MEC quizzed on plan to scrap shacks

Left: Sub-council 9 chairperson Xolani Sotashe and his manager Johnson Fetu, listen to Human Settlements MEC Bonginkosi Madikizela, above.

Sub-council 9, which includes Site B, Site C, in Khayelitsha, as well as Montclair in Mitchell’s Plain, has vowed to hold MECs and other people in positions of power to account to ensure effective service delivery in poor communities.

On Thursday March 16, the sub-council invited Human Settlements MEC Bonginkosi Madikizela to do his presentation at its offices, at Khayelitsha Training Centre. Mr Madikizela was called to present his department’s plans regarding Taiwan informal settlement, in Site C. Councillors and ward committee members raised their concerns.

Leading a team dealing with the housing issues, Mr Madikizela said plans to develop the area were afoot. He said the area was being “profiled” to know the people who qualify for houses.

He conceded that the process was taking longer, but he was happy that something was happening. He revealed that out of 4 000 families living in Taiwan, 2 000 of them had been profiled. He said land for Taiwan people had been identified and would soon be developed.

“We have pieces of land that we have identified. The plan is to find a lasting solution. If it is not possible to develop it where it is then let us find land,” he told Vukani.

He also called for a housing summit. “It should not be a talk shop. There must be preparatory and hard work put in it. The summit should come with clear solutions,” he said. Mr Madikizela also revealed that his department was busy with a title deeds restoration programme in Makhaza, Site C and many other areas. He stressed the need for people to own homes.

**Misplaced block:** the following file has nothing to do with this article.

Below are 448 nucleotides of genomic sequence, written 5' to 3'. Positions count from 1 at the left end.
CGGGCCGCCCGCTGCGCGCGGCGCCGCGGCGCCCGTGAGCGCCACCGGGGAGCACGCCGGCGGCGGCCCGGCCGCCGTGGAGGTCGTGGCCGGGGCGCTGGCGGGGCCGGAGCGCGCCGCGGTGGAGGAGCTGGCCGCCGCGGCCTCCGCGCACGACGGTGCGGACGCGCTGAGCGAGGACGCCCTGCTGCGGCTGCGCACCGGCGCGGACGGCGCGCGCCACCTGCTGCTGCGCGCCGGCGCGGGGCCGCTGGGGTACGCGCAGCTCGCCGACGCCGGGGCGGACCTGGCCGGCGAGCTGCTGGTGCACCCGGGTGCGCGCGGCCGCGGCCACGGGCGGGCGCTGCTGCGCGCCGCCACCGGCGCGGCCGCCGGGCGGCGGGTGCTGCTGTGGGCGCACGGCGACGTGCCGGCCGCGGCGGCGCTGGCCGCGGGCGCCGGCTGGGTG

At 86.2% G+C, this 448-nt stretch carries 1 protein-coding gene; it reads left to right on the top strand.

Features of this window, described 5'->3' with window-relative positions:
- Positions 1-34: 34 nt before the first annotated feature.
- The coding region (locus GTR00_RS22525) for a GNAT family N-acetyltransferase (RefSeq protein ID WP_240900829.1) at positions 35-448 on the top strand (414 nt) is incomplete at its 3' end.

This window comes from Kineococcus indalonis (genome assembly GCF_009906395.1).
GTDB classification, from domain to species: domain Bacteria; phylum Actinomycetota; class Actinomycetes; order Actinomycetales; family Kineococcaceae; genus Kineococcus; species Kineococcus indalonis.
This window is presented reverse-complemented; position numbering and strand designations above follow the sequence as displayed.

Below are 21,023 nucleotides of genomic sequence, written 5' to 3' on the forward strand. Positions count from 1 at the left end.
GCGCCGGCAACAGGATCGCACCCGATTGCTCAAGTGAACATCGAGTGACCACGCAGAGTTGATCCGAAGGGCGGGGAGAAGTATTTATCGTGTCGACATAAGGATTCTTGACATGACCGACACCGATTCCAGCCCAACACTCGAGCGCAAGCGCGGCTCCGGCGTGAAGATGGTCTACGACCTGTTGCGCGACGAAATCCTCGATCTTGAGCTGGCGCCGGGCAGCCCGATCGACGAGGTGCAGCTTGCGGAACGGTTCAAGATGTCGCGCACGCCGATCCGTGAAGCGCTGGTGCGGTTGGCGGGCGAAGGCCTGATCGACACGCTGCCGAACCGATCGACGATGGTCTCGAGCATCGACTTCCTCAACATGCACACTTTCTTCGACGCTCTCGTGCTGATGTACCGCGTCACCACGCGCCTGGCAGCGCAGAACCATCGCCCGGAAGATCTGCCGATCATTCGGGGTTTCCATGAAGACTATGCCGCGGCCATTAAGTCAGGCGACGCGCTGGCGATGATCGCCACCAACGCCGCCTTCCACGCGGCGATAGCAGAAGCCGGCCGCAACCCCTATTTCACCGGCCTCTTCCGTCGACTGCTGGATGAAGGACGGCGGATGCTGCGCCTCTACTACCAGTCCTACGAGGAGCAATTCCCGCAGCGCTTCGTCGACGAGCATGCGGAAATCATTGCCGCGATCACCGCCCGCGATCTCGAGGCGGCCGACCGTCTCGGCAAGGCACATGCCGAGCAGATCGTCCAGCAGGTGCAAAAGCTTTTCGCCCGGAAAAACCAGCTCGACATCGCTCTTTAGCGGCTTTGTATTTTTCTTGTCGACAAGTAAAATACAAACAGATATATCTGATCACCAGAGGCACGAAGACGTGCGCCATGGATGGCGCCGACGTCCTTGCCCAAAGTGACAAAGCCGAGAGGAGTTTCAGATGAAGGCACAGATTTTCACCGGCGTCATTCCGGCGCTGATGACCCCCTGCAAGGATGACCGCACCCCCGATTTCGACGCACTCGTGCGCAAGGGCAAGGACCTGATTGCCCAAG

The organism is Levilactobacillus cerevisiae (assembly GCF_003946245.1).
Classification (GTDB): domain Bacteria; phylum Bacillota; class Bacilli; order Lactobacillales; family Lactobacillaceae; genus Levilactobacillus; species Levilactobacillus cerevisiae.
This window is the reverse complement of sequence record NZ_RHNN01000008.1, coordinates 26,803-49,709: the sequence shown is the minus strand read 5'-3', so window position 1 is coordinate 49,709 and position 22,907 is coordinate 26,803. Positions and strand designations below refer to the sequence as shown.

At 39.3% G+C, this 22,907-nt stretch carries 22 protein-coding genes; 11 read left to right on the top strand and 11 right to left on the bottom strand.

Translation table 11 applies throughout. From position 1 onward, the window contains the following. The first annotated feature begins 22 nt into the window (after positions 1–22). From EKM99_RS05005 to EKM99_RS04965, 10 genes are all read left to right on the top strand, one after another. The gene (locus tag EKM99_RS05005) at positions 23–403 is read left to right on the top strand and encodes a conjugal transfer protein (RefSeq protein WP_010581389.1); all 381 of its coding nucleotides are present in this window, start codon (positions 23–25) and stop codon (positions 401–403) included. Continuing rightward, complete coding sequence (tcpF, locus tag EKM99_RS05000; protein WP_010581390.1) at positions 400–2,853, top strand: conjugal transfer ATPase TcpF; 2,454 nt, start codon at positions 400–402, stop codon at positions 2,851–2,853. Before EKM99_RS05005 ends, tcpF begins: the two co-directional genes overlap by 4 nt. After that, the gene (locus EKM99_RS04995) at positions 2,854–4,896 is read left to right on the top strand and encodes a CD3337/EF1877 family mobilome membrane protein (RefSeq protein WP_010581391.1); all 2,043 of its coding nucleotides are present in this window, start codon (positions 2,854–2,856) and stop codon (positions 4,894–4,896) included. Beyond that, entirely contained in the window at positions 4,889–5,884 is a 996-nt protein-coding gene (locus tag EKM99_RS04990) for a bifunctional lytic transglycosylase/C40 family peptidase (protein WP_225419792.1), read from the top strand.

Mr Madikizela also touched on challenges around People’s Housing Projects (PHP). “PHPs have a number of beneficiaries who do not qualify for various reasons,” he said.

“One would find that some beneficiaries are homeowners, some have salaries that range from R3 500 to R15 000. That has been our problem with PHPs, but we are continuing, and houses are being built. The biggest debate now is land. Land is a problem.”

Mr Madikizela said the idea was to get free sites and social houses (rent to buy) for those earning from R5 000 to R15 000.

Ward 90 councilor Luleka Jali accused Mr Madikizela of promising 250 TR families houses in Nuwe Begin.

But Mr Madikizela responded: “It is not true that I promised to take people to Nuwe Begin. Nuwe Begin had 1200 units and accommodated 900 beneficiaries from TR Section as agreed.”

Ward 89 councillor Monde Nqulwana warned Mr Madikizela to focus on older areas such as BM, RR, TR Sections, which he said needed urgent development. After the fires that ravaged BM in 2013, there was a plan to develop the area but that has stalled.

“BM was declared as suitable for proper houses but it seems there is no political will to implement this,” he said.Sub-council 9 chairperson Xolani Sotashe said he was satisfied with the way the meeting had progressed. He thanked Mr Madikizela for the visit, adding that they would be inviting some of his peers. “We will knock on all the doors, especially if there is somebody inside. Seventy percent of people here live in informal settlements. We appreciate Mr Madikizela’s reaching out to us.

“We want to change things here. We do not want to fail. I do not want to be counted among failures,” he said. He appealed to Mr Madikizela to work with them.

He said as the council was more than willing to be part of service delivery to the people. “We might differ politically or ideologically, but we have to work together. We have one common cause – service delivery for all our people,” he concluded.